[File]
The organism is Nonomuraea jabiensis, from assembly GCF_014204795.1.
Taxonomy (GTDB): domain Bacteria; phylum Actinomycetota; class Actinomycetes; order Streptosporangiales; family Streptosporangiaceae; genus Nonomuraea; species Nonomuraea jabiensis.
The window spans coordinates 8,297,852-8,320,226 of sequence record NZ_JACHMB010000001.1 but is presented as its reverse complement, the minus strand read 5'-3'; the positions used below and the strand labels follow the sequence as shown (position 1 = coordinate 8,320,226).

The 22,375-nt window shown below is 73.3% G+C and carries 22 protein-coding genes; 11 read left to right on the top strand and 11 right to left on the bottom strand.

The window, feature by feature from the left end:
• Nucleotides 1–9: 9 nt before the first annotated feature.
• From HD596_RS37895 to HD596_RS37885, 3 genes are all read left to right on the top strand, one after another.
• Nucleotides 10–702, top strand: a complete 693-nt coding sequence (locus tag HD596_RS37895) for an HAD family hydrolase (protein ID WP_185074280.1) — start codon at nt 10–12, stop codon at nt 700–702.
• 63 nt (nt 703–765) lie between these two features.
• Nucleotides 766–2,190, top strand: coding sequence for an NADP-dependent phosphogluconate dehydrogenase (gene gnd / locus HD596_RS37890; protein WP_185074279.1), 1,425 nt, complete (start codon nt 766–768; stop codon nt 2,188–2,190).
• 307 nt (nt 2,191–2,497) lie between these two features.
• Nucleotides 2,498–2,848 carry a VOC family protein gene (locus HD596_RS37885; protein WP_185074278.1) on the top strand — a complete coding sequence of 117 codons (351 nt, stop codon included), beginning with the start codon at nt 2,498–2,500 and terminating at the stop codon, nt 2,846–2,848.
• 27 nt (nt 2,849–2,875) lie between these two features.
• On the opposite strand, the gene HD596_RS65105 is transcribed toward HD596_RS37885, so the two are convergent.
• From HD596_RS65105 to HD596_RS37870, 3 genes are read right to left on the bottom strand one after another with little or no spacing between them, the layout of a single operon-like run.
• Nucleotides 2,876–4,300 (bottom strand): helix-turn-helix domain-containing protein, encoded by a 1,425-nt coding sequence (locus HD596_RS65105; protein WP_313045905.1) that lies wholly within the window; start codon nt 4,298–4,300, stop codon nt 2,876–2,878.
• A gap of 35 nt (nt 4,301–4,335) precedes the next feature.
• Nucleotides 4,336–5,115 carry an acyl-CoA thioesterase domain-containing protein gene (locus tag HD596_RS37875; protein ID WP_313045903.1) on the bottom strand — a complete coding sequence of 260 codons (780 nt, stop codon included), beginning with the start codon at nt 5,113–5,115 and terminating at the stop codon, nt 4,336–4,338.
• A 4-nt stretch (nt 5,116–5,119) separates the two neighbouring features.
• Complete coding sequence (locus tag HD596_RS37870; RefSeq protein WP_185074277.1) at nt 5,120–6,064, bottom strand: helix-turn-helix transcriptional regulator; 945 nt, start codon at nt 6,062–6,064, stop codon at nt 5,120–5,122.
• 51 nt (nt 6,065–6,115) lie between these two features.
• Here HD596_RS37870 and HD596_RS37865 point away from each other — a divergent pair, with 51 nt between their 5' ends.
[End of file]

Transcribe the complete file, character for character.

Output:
The organism is Nonomuraea jabiensis, from assembly GCF_014204795.1.
Taxonomy (GTDB): domain Bacteria; phylum Actinomycetota; class Actinomycetes; order Streptosporangiales; family Streptosporangiaceae; genus Nonomuraea; species Nonomuraea jabiensis.
The window spans coordinates 8,297,852-8,320,226 of sequence record NZ_JACHMB010000001.1 but is presented as its reverse complement, the minus strand read 5'-3'; the positions used below and the strand labels follow the sequence as shown (position 1 = coordinate 8,320,226).

The 22,375-nt window shown below is 73.3% G+C and carries 22 protein-coding genes; 11 read left to right on the top strand and 11 right to left on the bottom strand.

The window, feature by feature from the left end:
• Nucleotides 1–9: 9 nt before the first annotated feature.
• From HD596_RS37895 to HD596_RS37885, 3 genes are all read left to right on the top strand, one after another.
• Nucleotides 10–702, top strand: a complete 693-nt coding sequence (locus tag HD596_RS37895) for an HAD family hydrolase (protein ID WP_185074280.1) — start codon at nt 10–12, stop codon at nt 700–702.
• 63 nt (nt 703–765) lie between these two features.
• Nucleotides 766–2,190, top strand: coding sequence for an NADP-dependent phosphogluconate dehydrogenase (gene gnd / locus HD596_RS37890; protein WP_185074279.1), 1,425 nt, complete (start codon nt 766–768; stop codon nt 2,188–2,190).
• 307 nt (nt 2,191–2,497) lie between these two features.
• Nucleotides 2,498–2,848 carry a VOC family protein gene (locus HD596_RS37885; protein WP_185074278.1) on the top strand — a complete coding sequence of 117 codons (351 nt, stop codon included), beginning with the start codon at nt 2,498–2,500 and terminating at the stop codon, nt 2,846–2,848.
• 27 nt (nt 2,849–2,875) lie between these two features.
• On the opposite strand, the gene HD596_RS65105 is transcribed toward HD596_RS37885, so the two are convergent.
• From HD596_RS65105 to HD596_RS37870, 3 genes are read right to left on the bottom strand one after another with little or no spacing between them, the layout of a single operon-like run.
• Nucleotides 2,876–4,300 (bottom strand): helix-turn-helix domain-containing protein, encoded by a 1,425-nt coding sequence (locus HD596_RS65105; protein WP_313045905.1) that lies wholly within the window; start codon nt 4,298–4,300, stop codon nt 2,876–2,878.
• A gap of 35 nt (nt 4,301–4,335) precedes the next feature.
• Nucleotides 4,336–5,115 carry an acyl-CoA thioesterase domain-containing protein gene (locus tag HD596_RS37875; protein ID WP_313045903.1) on the bottom strand — a complete coding sequence of 260 codons (780 nt, stop codon included), beginning with the start codon at nt 5,113–5,115 and terminating at the stop codon, nt 4,336–4,338.
• A 4-nt stretch (nt 5,116–5,119) separates the two neighbouring features.
• Complete coding sequence (locus tag HD596_RS37870; RefSeq protein WP_185074277.1) at nt 5,120–6,064, bottom strand: helix-turn-helix transcriptional regulator; 945 nt, start codon at nt 6,062–6,064, stop codon at nt 5,120–5,122.
• 51 nt (nt 6,065–6,115) lie between these two features.
• Here HD596_RS37870 and HD596_RS37865 point away from each other — a divergent pair, with 51 nt between their 5' ends.